Composting 101


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It’s time to let you in on a little secret: soil building done like this is the perfect lazy person’s gardening project. Unlike weeding or double-digging, which take lots of time and physical effort, a compost pile pretty much takes care of itself. Build it right, and it will transform your growing expectations.

Your trash might actually be treasure — in an environmental sense, that is.

According to the EPA, food and yard waste makes up to 20 to 30 percent of what we throw away, and all of that can actually be composted into a rich organic material that can help your garden grow. It's not only good for the environment (taking this material out of landfills can help reduce the amount of methane released in the air), but it's also a fun project for your home.

"When you see it done first-hand, it's addicting," said Justin Young, nutrition education director for High Plains Food Bank in Amarillo, Texas. He and his wife have been composting for years both at home and for work where they run the garden for the food bank. Seeing as though a huge chunk of America's waste is food product, composting is something that Young encourages people to try.


Interested in doing it? Here's what you need to know about the process:

If you're composting in your yard

Talk to your neighbors

"If you're going to be composting outside, talk to your neighbors if you think they'll have problem with it," Young said. Sometimes there is a smell, although if you're tending to it properly, there shouldn't an odor.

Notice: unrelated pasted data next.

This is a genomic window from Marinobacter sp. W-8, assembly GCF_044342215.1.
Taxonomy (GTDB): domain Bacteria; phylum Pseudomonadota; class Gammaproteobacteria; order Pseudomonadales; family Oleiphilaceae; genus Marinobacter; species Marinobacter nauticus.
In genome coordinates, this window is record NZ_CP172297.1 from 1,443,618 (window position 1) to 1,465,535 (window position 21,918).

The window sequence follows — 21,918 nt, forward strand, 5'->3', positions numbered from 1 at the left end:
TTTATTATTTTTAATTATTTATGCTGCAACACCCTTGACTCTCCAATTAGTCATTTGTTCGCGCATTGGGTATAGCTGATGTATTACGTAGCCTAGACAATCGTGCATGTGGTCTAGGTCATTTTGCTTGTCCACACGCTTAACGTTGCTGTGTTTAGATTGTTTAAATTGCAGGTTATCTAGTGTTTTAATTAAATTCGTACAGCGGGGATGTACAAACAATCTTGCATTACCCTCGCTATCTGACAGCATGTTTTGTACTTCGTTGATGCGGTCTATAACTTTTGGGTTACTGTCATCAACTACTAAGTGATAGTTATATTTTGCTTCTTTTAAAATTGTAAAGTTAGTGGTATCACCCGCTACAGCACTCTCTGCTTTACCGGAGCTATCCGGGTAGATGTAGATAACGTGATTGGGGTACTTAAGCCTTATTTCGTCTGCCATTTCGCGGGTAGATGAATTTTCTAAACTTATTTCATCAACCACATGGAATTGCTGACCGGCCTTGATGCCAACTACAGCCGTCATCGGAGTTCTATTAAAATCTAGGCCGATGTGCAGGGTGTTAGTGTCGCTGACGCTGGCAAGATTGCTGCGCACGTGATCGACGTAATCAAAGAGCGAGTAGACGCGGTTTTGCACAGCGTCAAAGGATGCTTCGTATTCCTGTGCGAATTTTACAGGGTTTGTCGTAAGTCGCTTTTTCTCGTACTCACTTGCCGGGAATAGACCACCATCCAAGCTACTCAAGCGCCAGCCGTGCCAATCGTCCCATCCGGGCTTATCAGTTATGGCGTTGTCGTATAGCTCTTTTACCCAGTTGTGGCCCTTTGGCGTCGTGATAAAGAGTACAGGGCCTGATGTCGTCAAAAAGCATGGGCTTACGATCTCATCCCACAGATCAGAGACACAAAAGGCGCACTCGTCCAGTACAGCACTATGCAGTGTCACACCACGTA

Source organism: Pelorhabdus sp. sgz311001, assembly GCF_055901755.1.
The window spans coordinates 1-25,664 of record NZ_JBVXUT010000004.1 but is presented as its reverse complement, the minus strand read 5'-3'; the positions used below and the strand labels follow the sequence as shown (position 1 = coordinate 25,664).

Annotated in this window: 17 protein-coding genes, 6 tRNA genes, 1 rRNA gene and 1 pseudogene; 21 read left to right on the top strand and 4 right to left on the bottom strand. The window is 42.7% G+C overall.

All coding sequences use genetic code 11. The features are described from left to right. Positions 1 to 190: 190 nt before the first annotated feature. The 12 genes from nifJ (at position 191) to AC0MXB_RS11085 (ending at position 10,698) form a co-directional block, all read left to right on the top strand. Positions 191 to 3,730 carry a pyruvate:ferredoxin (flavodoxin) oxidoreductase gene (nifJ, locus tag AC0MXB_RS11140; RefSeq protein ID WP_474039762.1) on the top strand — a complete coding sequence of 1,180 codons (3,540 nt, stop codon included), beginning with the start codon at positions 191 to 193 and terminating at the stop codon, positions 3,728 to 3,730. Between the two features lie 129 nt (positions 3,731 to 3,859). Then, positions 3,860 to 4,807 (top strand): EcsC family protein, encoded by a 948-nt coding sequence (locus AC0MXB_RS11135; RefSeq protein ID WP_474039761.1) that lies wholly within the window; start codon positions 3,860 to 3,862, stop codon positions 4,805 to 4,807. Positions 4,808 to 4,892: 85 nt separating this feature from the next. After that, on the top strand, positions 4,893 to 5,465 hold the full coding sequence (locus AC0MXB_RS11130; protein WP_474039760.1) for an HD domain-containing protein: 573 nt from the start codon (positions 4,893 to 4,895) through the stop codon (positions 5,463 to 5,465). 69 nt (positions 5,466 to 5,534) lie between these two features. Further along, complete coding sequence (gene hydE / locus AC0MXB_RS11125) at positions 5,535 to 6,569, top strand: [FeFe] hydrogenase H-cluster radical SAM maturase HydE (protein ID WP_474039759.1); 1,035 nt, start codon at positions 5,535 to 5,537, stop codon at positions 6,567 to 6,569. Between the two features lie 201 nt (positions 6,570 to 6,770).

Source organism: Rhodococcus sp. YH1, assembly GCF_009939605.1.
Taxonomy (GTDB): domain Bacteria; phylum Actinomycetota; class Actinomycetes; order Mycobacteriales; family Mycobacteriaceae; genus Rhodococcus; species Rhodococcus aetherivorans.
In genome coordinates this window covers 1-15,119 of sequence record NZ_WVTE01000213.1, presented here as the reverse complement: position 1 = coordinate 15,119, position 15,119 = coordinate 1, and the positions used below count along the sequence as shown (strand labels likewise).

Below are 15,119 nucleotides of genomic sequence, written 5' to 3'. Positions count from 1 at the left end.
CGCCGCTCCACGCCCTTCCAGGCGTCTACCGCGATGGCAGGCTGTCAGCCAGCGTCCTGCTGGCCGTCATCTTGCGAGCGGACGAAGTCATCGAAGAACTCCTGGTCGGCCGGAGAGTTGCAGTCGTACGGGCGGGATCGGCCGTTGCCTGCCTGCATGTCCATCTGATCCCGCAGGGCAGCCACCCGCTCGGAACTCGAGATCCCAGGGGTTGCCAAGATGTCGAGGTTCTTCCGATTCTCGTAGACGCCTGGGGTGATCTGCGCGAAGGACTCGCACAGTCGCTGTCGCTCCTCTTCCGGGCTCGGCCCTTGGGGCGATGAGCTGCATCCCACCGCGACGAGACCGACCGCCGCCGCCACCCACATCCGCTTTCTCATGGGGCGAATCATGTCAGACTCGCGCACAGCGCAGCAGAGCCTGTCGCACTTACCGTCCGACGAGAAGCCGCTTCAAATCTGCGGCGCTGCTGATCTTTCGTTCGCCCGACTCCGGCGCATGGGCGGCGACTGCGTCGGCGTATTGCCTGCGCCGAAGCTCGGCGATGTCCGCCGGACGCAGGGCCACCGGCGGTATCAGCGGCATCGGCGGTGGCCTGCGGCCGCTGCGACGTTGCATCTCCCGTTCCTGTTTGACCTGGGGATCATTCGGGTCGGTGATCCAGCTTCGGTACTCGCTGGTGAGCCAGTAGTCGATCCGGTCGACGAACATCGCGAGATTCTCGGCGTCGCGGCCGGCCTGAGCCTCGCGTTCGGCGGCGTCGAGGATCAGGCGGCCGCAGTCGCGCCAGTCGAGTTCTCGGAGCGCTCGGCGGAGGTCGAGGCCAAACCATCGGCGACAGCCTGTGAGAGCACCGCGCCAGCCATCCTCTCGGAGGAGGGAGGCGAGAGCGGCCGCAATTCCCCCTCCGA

"You can also see if they'd be interested in doing it with you," he said. "You can benefit more by working with the people around you." For example, if you have a lot of carbon-rich yard waste and not enough nitrogen-rich food waste, it could mess up the ratio (which we'll get to in a second), making it harder for it to compost.

Choose your bin

You can buy a composting bin, or Young says there are some cool ideas for DIY'ing your own online.

"Just make sure you have proper ventilation," he said. "Otherwise, you could kill off the bacteria that's needed for the process." He also advises not to put the bin anywhere near pests, such as next to a mouse-infested abandoned house.

Start layering

An easy way to remember this step is there are green and brown layers and you're going to want to alternate between the two. Green refers to things that are high in nitrogen, so your plant-based kitchen scraps, grass, weeds, etc. Brown refers to things that are carbon-based, so dead leaves, wood chips, straw, etc.

"You'll read about a million different ratios people suggest," Young said. "But you can make this process as fast or slow as you want by using different ratios of materials. The more diversity of materials you use, the better."

He and his wife teach people to do a simple 50/50 ratio, putting a green layer, then a layer of brown, and keeping it moist with water (it should feel like a wrung-out sponge). Keep a small composting pale that sits on your kitchen counter and add scraps daily to the pile outside, making sure to cover them with a layer of brown to avoid attracting pests.

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